10 Things That Affect Your Weight Besides Food and Exercise

Water Retention
Drinking lots of water can actually help you lose weight. JGI/Jamie Grill/Blend Images/Getty Images

Your body can retain water for many different reasons. And if it does, that translates into higher numbers on the scale. One big cause of water retention is the type of food you eat. Fatty and salty foods, in particular, can cause your body to hold on to water. And the amount you retain is tied to how much activity you get during that same day. If you ate a lot of salty foods, but exercised an hour or two, you might not retain any excess water. But if you ate those same salty foods and didn't exercise (where you can sweat out water), you might end the day up a few pounds. In fact, your body can store as much as 5 extra pounds (2 kilograms) of water per day [source: Everson].

So how can you tell if you're retaining water versus gaining weight? Water retention pounds can come on in a single day, so if your weight suddenly shoots up within 24 hours, that's a likely culprit. You may also notice a swollen abdomen, and/or swelling in the ankles, fingers, feet and face.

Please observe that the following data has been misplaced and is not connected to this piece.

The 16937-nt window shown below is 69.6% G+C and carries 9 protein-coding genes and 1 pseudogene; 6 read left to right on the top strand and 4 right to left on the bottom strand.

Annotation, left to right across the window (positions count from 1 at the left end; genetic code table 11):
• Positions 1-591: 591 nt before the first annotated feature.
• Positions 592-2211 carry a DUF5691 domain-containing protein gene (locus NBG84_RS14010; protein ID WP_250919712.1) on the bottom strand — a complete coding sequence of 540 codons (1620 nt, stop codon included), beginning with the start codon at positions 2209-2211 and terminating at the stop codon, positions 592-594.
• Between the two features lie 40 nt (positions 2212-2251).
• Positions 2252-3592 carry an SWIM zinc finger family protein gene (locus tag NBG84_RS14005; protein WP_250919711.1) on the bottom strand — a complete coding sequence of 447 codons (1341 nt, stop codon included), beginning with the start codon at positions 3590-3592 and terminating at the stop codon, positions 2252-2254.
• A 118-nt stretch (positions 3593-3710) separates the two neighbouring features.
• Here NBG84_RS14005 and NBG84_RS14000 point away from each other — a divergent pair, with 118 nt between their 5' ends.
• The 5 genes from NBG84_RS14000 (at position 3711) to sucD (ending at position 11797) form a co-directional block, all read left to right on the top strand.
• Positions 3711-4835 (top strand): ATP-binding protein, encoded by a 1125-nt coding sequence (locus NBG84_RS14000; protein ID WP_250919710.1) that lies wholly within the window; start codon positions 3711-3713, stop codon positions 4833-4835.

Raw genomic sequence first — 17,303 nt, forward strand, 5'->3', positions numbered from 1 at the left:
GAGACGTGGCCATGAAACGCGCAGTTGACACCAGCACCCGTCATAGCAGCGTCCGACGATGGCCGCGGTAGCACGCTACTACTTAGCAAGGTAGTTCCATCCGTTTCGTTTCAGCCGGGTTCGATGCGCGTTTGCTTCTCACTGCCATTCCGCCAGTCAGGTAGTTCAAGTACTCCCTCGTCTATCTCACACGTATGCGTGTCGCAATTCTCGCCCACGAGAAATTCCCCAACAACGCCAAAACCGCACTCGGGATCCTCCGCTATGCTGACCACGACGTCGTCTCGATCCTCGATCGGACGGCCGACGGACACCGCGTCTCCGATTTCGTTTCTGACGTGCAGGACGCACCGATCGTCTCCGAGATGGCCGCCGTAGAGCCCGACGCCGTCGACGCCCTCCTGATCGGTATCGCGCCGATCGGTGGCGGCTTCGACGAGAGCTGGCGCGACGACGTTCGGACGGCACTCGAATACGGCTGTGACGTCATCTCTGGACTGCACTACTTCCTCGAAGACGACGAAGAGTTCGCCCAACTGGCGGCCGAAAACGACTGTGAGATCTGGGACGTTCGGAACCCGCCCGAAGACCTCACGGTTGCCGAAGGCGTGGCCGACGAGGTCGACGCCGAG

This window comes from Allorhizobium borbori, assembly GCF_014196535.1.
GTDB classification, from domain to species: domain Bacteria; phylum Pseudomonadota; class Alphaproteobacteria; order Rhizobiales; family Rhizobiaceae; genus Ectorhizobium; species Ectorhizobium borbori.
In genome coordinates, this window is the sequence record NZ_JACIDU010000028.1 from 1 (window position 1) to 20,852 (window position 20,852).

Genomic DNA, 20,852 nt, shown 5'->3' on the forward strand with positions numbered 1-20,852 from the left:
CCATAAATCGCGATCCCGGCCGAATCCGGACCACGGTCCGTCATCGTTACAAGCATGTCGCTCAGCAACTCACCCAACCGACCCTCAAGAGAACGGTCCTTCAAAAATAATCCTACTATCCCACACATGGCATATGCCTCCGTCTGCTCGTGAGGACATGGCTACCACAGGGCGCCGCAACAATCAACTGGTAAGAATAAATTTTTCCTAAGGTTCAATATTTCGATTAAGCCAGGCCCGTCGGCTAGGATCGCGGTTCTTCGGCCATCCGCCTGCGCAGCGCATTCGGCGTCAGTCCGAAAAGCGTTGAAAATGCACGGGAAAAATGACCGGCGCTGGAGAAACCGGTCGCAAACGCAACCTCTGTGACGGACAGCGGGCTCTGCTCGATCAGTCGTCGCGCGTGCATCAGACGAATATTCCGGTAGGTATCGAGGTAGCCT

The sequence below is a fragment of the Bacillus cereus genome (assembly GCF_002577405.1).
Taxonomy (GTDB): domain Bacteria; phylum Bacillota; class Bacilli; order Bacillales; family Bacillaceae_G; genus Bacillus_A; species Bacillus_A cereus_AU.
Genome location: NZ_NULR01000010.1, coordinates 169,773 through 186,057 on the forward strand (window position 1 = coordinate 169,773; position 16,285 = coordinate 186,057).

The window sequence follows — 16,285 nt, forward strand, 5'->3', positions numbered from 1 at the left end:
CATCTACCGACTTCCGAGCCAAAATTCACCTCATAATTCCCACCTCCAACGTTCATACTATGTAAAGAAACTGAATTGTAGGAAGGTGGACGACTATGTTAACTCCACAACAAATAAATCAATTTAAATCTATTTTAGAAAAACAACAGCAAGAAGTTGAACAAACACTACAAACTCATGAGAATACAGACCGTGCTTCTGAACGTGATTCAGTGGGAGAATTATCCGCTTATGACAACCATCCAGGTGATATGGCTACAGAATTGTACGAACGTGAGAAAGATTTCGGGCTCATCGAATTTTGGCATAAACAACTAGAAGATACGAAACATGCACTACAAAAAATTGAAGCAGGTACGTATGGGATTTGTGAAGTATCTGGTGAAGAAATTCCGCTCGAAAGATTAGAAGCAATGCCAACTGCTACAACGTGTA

If you're prone to water retention, limit the amount of sodium you ingest to 1,000 milligrams per day. You can also try using natural diuretics, which include lemon water and grapefruit. But most important, make sure you drink eight glasses or 2 liters of fluid a day (not just water but juices, food and fruits also count toward the total). Paradoxically, the more water you drink, the less your body will retain [source: Everson].

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